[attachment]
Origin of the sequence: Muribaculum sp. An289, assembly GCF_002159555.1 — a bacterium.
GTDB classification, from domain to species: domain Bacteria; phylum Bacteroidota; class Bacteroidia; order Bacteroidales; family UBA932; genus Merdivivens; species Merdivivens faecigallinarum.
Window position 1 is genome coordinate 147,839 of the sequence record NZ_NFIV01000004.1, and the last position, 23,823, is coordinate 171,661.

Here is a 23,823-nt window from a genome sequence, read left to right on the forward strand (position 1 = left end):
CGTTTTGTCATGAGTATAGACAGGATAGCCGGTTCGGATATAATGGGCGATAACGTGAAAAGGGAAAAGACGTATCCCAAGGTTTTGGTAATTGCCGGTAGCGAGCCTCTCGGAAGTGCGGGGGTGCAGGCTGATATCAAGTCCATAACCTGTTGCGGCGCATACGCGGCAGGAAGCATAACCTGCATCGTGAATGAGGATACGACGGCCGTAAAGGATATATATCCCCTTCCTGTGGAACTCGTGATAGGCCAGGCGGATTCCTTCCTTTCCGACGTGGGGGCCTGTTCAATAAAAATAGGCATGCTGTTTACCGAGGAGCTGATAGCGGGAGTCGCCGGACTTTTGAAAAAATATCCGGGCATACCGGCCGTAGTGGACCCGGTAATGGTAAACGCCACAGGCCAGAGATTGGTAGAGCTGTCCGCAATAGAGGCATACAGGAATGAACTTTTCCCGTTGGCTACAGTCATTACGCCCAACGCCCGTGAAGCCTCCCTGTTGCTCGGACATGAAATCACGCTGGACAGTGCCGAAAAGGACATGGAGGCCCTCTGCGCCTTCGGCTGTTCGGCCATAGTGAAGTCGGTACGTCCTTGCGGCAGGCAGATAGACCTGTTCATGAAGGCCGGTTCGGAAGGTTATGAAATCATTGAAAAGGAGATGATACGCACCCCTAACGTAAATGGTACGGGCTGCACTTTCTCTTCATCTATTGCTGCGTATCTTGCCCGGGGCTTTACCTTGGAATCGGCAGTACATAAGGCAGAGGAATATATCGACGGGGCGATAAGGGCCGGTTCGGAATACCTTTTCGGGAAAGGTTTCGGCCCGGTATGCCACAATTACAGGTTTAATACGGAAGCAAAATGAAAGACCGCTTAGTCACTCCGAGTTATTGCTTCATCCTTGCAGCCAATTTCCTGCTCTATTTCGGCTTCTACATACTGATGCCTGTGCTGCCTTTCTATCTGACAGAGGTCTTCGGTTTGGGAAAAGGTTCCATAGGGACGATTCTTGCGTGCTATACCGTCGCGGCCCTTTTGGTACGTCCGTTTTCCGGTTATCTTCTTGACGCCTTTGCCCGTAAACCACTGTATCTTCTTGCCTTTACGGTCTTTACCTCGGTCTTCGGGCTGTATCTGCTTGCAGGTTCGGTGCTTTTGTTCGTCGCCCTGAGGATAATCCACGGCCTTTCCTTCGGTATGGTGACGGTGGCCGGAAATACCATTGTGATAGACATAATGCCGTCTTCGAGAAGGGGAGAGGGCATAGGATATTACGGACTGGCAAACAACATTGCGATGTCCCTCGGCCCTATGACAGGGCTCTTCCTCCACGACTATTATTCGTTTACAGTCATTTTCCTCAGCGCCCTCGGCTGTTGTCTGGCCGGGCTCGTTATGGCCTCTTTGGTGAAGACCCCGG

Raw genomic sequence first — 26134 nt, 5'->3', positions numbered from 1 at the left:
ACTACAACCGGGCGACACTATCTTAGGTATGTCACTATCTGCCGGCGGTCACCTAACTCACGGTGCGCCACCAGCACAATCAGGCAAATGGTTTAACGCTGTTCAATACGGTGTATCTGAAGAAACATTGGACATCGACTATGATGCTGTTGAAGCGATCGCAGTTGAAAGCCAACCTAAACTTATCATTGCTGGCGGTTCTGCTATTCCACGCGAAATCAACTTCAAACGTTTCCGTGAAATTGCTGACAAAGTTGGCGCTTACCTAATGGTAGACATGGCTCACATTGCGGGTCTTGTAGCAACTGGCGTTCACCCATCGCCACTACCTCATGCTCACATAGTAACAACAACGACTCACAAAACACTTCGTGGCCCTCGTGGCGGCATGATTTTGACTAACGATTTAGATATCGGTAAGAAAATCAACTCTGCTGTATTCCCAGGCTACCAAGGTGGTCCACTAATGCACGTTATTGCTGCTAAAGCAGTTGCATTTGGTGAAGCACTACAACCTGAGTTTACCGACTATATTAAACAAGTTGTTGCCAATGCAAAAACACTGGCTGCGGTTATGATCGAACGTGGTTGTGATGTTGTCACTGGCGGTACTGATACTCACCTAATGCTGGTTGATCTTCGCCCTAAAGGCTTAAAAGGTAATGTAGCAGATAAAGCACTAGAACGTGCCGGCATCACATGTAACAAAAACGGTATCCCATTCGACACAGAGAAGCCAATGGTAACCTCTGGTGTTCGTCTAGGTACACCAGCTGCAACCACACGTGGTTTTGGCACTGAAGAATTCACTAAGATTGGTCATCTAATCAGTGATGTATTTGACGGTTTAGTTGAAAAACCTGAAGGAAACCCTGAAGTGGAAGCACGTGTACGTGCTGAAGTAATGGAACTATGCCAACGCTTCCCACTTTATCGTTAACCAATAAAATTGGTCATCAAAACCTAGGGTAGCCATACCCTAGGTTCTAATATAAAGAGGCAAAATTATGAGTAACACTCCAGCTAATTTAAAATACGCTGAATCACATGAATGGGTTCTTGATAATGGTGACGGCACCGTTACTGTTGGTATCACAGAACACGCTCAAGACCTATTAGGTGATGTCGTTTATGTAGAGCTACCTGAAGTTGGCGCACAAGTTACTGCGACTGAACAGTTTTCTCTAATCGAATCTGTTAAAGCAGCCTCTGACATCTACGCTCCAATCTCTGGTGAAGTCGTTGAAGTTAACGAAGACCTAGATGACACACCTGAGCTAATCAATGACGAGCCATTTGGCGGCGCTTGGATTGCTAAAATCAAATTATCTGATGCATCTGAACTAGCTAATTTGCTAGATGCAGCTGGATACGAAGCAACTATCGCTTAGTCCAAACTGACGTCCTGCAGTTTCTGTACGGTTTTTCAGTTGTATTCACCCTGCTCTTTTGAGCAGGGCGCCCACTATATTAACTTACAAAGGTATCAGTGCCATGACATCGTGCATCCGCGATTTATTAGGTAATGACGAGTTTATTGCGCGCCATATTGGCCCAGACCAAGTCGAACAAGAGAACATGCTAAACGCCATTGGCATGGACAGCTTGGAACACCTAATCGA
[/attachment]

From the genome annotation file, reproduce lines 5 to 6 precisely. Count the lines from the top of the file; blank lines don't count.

CGTTTTGTCATGAGTATAGACAGGATAGCCGGTTCGGATATAATGGGCGATAACGTGAAAAGGGAAAAGACGTATCCCAAGGTTTTGGTAATTGCCGGTAGCGAGCCTCTCGGAAGTGCGGGGGTGCAGGCTGATATCAAGTCCATAACCTGTTGCGGCGCATACGCGGCAGGAAGCATAACCTGCATCGTGAATGAGGATACGACGGCCGTAAAGGATATATATCCCCTTCCTGTGGAACTCGTGATAGGCCAGGCGGATTCCTTCCTTTCCGACGTGGGGGCCTGTTCAATAAAAATAGGCATGCTGTTTACCGAGGAGCTGATAGCGGGAGTCGCCGGACTTTTGAAAAAATATCCGGGCATACCGGCCGTAGTGGACCCGGTAATGGTAAACGCCACAGGCCAGAGATTGGTAGAGCTGTCCGCAATAGAGGCATACAGGAATGAACTTTTCCCGTTGGCTACAGTCATTACGCCCAACGCCCGTGAAGCCTCCCTGTTGCTCGGACATGAAATCACGCTGGACAGTGCCGAAAAGGACATGGAGGCCCTCTGCGCCTTCGGCTGTTCGGCCATAGTGAAGTCGGTACGTCCTTGCGGCAGGCAGATAGACCTGTTCATGAAGGCCGGTTCGGAAGGTTATGAAATCATTGAAAAGGAGATGATACGCACCCCTAACGTAAATGGTACGGGCTGCACTTTCTCTTCATCTATTGCTGCGTATCTTGCCCGGGGCTTTACCTTGGAATCGGCAGTACATAAGGCAGAGGAATATATCGACGGGGCGATAAGGGCCGGTTCGGAATACCTTTTCGGGAAAGGTTTCGGCCCGGTATGCCACAATTACAGGTTTAATACGGAAGCAAAATGAAAGACCGCTTAGTCACTCCGAGTTATTGCTTCATCCTTGCAGCCAATTTCCTGCTCTATTTCGGCTTCTACATACTGATGCCTGTGCTGCCTTTCTATCTGACAGAGGTCTTCGGTTTGGGAAAAGGTTCCATAGGGACGATTCTTGCGTGCTATACCGTCGCGGCCCTTTTGGTACGTCCGTTTTCCGGTTATCTTCTTGACGCCTTTGCCCGTAAACCACTGTATCTTCTTGCCTTTACGGTCTTTACCTCGGTCTTCGGGCTGTATCTGCTTGCAGGTTCGGTGCTTTTGTTCGTCGCCCTGAGGATAATCCACGGCCTTTCCTTCGGTATGGTGACGGTGGCCGGAAATACCATTGTGATAGACATAATGCCGTCTTCGAGAAGGGGAGAGGGCATAGGATATTACGGACTGGCAAACAACATTGCGATGTCCCTCGGCCCTATGACAGGGCTCTTCCTCCACGACTATTATTCGTTTACAGTCATTTTCCTCAGCGCCCTCGGCTGTTGTCTGGCCGGGCTCGTTATGGCCTCTTTGGTGAAGACCCCGG

Raw genomic sequence first — 26134 nt, 5'->3', positions numbered from 1 at the left: